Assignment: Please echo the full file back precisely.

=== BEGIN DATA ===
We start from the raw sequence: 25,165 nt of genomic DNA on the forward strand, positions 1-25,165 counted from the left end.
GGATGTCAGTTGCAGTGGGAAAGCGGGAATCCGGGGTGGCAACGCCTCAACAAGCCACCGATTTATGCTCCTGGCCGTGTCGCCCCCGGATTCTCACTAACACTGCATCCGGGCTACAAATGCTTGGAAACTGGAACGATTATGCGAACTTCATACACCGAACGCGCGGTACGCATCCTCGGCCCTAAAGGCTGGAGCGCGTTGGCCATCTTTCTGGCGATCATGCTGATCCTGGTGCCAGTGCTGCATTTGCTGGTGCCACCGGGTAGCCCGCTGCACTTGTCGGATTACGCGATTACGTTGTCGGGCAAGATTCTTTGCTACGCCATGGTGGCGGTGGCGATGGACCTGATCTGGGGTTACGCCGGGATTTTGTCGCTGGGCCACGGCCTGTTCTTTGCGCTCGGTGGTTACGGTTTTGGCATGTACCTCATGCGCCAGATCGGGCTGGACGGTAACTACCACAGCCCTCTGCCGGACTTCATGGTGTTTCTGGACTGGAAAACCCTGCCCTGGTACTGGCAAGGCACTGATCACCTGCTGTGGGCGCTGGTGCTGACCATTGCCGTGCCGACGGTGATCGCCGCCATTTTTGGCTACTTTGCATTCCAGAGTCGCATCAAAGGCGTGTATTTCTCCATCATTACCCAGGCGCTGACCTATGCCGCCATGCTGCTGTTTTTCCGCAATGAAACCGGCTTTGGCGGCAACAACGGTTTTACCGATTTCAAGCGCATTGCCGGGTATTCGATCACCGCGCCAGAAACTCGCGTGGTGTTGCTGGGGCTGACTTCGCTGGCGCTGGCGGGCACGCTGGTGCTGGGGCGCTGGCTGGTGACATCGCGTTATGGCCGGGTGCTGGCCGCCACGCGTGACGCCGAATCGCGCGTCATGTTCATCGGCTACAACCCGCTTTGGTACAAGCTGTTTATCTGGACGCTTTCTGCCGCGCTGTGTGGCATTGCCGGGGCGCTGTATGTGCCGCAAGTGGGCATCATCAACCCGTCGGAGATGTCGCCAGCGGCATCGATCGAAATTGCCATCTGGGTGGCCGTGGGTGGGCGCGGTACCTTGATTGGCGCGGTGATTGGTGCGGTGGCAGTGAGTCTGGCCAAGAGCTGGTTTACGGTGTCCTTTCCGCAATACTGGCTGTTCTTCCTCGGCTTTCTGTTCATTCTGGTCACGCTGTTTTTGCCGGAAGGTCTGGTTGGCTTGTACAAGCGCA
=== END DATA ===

We start from the raw sequence: 25,165 nt of genomic DNA on the forward strand, positions 1-25,165 counted from the left end.
GGATGTCAGTTGCAGTGGGAAAGCGGGAATCCGGGGTGGCAACGCCTCAACAAGCCACCGATTTATGCTCCTGGCCGTGTCGCCCCCGGATTCTCACTAACACTGCATCCGGGCTACAAATGCTTGGAAACTGGAACGATTATGCGAACTTCATACACCGAACGCGCGGTACGCATCCTCGGCCCTAAAGGCTGGAGCGCGTTGGCCATCTTTCTGGCGATCATGCTGATCCTGGTGCCAGTGCTGCATTTGCTGGTGCCACCGGGTAGCCCGCTGCACTTGTCGGATTACGCGATTACGTTGTCGGGCAAGATTCTTTGCTACGCCATGGTGGCGGTGGCGATGGACCTGATCTGGGGTTACGCCGGGATTTTGTCGCTGGGCCACGGCCTGTTCTTTGCGCTCGGTGGTTACGGTTTTGGCATGTACCTCATGCGCCAGATCGGGCTGGACGGTAACTACCACAGCCCTCTGCCGGACTTCATGGTGTTTCTGGACTGGAAAACCCTGCCCTGGTACTGGCAAGGCACTGATCACCTGCTGTGGGCGCTGGTGCTGACCATTGCCGTGCCGACGGTGATCGCCGCCATTTTTGGCTACTTTGCATTCCAGAGTCGCATCAAAGGCGTGTATTTCTCCATCATTACCCAGGCGCTGACCTATGCCGCCATGCTGCTGTTTTTCCGCAATGAAACCGGCTTTGGCGGCAACAACGGTTTTACCGATTTCAAGCGCATTGCCGGGTATTCGATCACCGCGCCAGAAACTCGCGTGGTGTTGCTGGGGCTGACTTCGCTGGCGCTGGCGGGCACGCTGGTGCTGGGGCGCTGGCTGGTGACATCGCGTTATGGCCGGGTGCTGGCCGCCACGCGTGACGCCGAATCGCGCGTCATGTTCATCGGCTACAACCCGCTTTGGTACAAGCTGTTTATCTGGACGCTTTCTGCCGCGCTGTGTGGCATTGCCGGGGCGCTGTATGTGCCGCAAGTGGGCATCATCAACCCGTCGGAGATGTCGCCAGCGGCATCGATCGAAATTGCCATCTGGGTGGCCGTGGGTGGGCGCGGTACCTTGATTGGCGCGGTGATTGGTGCGGTGGCAGTGAGTCTGGCCAAGAGCTGGTTTACGGTGTCCTTTCCGCAATACTGGCTGTTCTTCCTCGGCTTTCTGTTCATTCTGGTCACGCTGTTTTTGCCGGAAGGTCTGGTTGGCTTGTACAAGCGCA